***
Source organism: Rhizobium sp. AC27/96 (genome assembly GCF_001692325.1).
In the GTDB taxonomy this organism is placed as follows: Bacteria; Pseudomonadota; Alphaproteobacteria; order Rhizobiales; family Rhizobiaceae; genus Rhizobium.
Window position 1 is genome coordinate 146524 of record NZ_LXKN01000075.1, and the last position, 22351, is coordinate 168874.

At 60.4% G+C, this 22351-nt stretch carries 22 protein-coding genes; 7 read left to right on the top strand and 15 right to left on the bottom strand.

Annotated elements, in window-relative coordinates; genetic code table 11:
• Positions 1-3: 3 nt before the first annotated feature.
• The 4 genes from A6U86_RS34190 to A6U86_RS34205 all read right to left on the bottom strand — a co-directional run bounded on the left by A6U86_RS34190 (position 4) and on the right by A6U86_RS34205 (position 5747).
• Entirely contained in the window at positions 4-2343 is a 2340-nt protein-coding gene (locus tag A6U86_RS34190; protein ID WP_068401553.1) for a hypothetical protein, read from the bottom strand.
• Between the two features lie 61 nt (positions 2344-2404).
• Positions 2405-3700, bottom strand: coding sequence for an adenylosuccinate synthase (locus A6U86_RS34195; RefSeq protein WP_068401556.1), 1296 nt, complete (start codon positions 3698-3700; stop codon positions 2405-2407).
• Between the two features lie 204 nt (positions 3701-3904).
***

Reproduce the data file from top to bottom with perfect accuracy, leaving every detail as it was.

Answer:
Source organism: Rhizobium sp. AC27/96 (genome assembly GCF_001692325.1).
In the GTDB taxonomy this organism is placed as follows: Bacteria; Pseudomonadota; Alphaproteobacteria; order Rhizobiales; family Rhizobiaceae; genus Rhizobium.
Window position 1 is genome coordinate 146524 of record NZ_LXKN01000075.1, and the last position, 22351, is coordinate 168874.

At 60.4% G+C, this 22351-nt stretch carries 22 protein-coding genes; 7 read left to right on the top strand and 15 right to left on the bottom strand.

Annotated elements, in window-relative coordinates; genetic code table 11:
• Positions 1-3: 3 nt before the first annotated feature.
• The 4 genes from A6U86_RS34190 to A6U86_RS34205 all read right to left on the bottom strand — a co-directional run bounded on the left by A6U86_RS34190 (position 4) and on the right by A6U86_RS34205 (position 5747).
• Entirely contained in the window at positions 4-2343 is a 2340-nt protein-coding gene (locus tag A6U86_RS34190; protein ID WP_068401553.1) for a hypothetical protein, read from the bottom strand.
• Between the two features lie 61 nt (positions 2344-2404).
• Positions 2405-3700, bottom strand: coding sequence for an adenylosuccinate synthase (locus A6U86_RS34195; RefSeq protein WP_068401556.1), 1296 nt, complete (start codon positions 3698-3700; stop codon positions 2405-2407).
• Between the two features lie 204 nt (positions 3701-3904).